We’re rewarding the question askers & reputations are being recalculated! Read more.
14

Logical positivism does not deny human emotion. It simply reassigns its role. Ethical, aesthetic or religious judgements, for example, fulfil the role of expressing or eliciting emotion - and not, emphatically not, of truth-bearing. Since ethical, aesthetic and religious judgements definitely occur and since, equally definitely for logical positivists, they ...


8

Logical Positivism did not fail because it denied human emotion. LP failed because it tried to reduce the concept of meaning to the process of verification, and it became increasingly clear that this was an impossible task (as the later Wittgenstein, among other, pointed out quite clearly). Logical Positivists would look at a scientific proposition — such as ...


6

Ambiguity does not rule out truth. An ambiguous statement is one with two meanings. You may not know which meaning to apply but whichever it is the statement, given either or both meanings, may be true. For example, 'She attends the small girls' school'. This is ambiguous between : She attends the school for small girls. & She attends the small ...


6

In standard philosophical parlance 'epistemology' and 'the theory of knowledge' are convertible, interchangeable. A crack of light might, however, develop between them. 'Epistemology' as practised in philosophy is concerned with questions such as 'how is knowledge of the external world possible ?', 'can we know other minds ?', 'is a priori knowledge possible?...


6

Everybody knows nowadays that logical positivism is dead. But nobody seems to suspect that there may be a question to be asked here—the question “Who is responsible?” or, rather, the question “Who has done it?”. (Passmore’s excellent historical article [note 110] does not raise this question.) I fear that I must admit responsibility. Yet I ...


6

Karl Popper refuted logical positivism in "The Logic of Scientific Discovery" (LScD). One problem with the logical positivist position was that the positivists wanted to get rid of metaphysics in favour of science, but their proposed way to distinguishing between them was useless. They wanted to say science consisted of verifiable statements, but an ...


5

In this piece which talks about similar questions about the nature of reality and his own quasi-mystical experiences, he mentions a number of pre-socratic philosophers (Heraclitus, Parmenides, Xenophanes, Anaxagoras) along with Plato, Hume and Spinoza: The pre-Socratic Greek philosopher Parmenides taught that the only things that are real are things which ...


4

What's the point of working when all money will eventually perish? Why bother going to school when your brain is just a temporary storing unit that decays and will eventually perish too? Why do anything, knowing that nothing will be worth while and that eventually everything will be destroyed in the inevitable heatdeath of our universe? Thing is, you're ...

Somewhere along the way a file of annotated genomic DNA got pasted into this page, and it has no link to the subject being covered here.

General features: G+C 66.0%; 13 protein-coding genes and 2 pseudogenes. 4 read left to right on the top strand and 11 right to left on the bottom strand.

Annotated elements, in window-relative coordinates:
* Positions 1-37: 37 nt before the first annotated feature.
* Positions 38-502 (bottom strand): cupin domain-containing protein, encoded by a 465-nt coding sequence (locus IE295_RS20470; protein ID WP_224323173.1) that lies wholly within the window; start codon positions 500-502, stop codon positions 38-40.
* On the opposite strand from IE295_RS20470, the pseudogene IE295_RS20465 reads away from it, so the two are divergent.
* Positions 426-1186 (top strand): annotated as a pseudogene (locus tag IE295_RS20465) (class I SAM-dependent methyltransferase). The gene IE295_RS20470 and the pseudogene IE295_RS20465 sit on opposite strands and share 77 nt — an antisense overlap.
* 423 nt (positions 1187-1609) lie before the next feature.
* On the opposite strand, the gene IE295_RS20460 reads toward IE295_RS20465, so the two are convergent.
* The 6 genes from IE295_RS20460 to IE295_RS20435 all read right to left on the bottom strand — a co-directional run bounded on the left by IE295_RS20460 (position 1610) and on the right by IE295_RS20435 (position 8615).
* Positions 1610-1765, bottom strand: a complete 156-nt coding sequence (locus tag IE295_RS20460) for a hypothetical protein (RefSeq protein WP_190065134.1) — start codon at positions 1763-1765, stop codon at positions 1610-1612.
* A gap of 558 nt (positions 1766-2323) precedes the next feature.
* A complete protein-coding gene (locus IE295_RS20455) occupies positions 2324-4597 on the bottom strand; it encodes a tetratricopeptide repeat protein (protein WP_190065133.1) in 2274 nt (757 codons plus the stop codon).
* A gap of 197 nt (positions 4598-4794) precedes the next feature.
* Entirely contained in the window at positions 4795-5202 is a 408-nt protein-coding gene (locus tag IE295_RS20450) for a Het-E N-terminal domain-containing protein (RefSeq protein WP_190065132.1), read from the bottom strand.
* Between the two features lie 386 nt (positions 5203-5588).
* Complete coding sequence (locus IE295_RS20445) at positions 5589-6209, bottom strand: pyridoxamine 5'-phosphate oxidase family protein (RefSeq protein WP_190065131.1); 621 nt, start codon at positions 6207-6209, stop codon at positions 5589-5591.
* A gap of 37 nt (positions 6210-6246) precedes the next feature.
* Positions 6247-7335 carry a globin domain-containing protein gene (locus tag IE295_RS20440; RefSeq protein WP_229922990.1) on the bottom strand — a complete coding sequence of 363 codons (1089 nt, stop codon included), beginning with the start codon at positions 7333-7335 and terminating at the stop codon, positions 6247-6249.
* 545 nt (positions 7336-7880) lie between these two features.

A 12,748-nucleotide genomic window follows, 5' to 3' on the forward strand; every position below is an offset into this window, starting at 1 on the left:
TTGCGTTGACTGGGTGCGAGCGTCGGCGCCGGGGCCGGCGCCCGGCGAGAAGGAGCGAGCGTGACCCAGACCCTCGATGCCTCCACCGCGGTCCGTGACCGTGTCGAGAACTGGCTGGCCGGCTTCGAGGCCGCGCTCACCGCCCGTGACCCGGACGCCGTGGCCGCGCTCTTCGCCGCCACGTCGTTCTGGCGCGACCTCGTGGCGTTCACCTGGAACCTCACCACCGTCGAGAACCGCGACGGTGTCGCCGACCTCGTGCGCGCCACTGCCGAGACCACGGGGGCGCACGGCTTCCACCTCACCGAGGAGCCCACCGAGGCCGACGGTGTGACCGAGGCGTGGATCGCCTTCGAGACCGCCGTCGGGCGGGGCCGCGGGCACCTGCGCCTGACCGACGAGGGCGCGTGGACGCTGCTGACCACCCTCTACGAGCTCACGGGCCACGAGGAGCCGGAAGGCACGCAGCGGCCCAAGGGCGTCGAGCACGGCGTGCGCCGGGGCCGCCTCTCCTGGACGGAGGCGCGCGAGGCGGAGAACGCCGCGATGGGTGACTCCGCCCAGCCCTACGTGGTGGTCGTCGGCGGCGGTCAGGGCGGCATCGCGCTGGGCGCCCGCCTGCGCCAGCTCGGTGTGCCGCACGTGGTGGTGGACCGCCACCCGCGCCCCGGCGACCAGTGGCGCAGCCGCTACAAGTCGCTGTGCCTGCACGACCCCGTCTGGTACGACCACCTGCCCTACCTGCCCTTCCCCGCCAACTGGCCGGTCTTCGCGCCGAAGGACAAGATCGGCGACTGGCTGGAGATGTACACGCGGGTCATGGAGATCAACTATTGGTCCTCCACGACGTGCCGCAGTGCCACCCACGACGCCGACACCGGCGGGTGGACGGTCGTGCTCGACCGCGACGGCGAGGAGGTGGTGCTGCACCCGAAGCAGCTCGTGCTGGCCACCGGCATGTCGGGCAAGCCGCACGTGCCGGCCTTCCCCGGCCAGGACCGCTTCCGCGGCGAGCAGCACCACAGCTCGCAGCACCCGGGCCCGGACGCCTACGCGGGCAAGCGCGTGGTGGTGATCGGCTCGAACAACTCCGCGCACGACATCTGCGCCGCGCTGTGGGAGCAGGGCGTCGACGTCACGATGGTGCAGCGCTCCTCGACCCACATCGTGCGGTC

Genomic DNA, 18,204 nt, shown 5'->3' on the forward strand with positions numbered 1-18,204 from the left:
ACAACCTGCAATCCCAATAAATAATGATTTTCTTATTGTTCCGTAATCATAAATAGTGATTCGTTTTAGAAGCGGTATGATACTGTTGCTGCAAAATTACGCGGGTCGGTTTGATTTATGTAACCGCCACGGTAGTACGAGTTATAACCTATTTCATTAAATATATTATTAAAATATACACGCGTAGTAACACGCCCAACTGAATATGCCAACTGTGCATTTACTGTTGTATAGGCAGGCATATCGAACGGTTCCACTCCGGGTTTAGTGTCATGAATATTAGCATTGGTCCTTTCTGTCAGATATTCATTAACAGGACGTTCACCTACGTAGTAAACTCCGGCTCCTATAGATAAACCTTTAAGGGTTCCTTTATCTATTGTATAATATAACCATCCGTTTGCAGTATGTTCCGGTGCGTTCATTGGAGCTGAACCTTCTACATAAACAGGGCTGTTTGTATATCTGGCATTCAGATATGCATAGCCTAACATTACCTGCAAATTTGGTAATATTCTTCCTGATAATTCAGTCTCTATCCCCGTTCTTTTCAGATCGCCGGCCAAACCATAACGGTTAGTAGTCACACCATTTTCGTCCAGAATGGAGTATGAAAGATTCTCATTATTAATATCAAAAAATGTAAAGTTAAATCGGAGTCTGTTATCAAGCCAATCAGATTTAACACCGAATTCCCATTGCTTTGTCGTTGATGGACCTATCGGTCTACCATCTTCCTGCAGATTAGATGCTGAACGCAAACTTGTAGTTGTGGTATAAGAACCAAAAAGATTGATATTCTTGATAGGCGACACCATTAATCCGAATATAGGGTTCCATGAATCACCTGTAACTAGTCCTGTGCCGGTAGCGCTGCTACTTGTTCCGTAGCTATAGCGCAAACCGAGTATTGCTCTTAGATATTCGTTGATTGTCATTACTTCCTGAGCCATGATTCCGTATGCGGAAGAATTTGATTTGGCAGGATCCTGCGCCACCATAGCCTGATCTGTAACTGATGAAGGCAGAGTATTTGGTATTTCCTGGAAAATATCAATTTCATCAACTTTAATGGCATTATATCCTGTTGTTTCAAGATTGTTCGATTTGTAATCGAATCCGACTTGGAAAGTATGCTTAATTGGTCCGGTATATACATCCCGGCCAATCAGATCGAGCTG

3

John Searle's Chinese Room Argument (CRA) does not object to using computers as tools to simulate human understanding but to the claim that the simulating machines and the programs actually understand language and that this explains how humans understand language: Partisans of strong AI claim that in this question and answer sequence the machine is not ...


3

The main objection is that it is (or most forms of it are) incoherent, inconclusive, or ignorant regarding the difference and/or relation between causal/physical aspects of sensing and justificational/normative aspects of knowing which is central to indirect realism I think most philosophical objections are not against "indirect realism" (e.g. scientific ...


3

Well, mavavilj, definitions are easy - dictionaries are teeming with them. None of them is right or wrong, they're only more or less agreeable to whomever interprets them! However, 'knowledge' isn't a scientific term, it's a philosophical issue. Science is more concerned with evidence, theory and statistical analysis. Are you keeping in mind the ...


3

However, I see that in the english speaking philosophical world, certainty is so to say absent from discussions regarding language. I cannot see where certainty can be found in the standard definition of knowledge as true justified belief. How to explain this? I think that the theory of knowledge as justified true belief is typical of analytical philosophy, ...


3

The definition you're suggesting would be circular. So to define a tree, we are actually defining everything else as not a tree Of course, to define everything else as 'not a tree' you would first need to a have conception of 'tree'. Also, notice how you say "everything else", which presumably means "everything that's not a tree". So we define everything ...


3

[I]t is difficult to narrow down an exact definition of a tree because every tree is different. So to define a tree, we are actually defining everything else as not a tree, until we decide it fits into the tree category. Welcome to SE Philosophy! This is a very philosophical question, and one that hinges on the nature of definition. In your title you use ...


2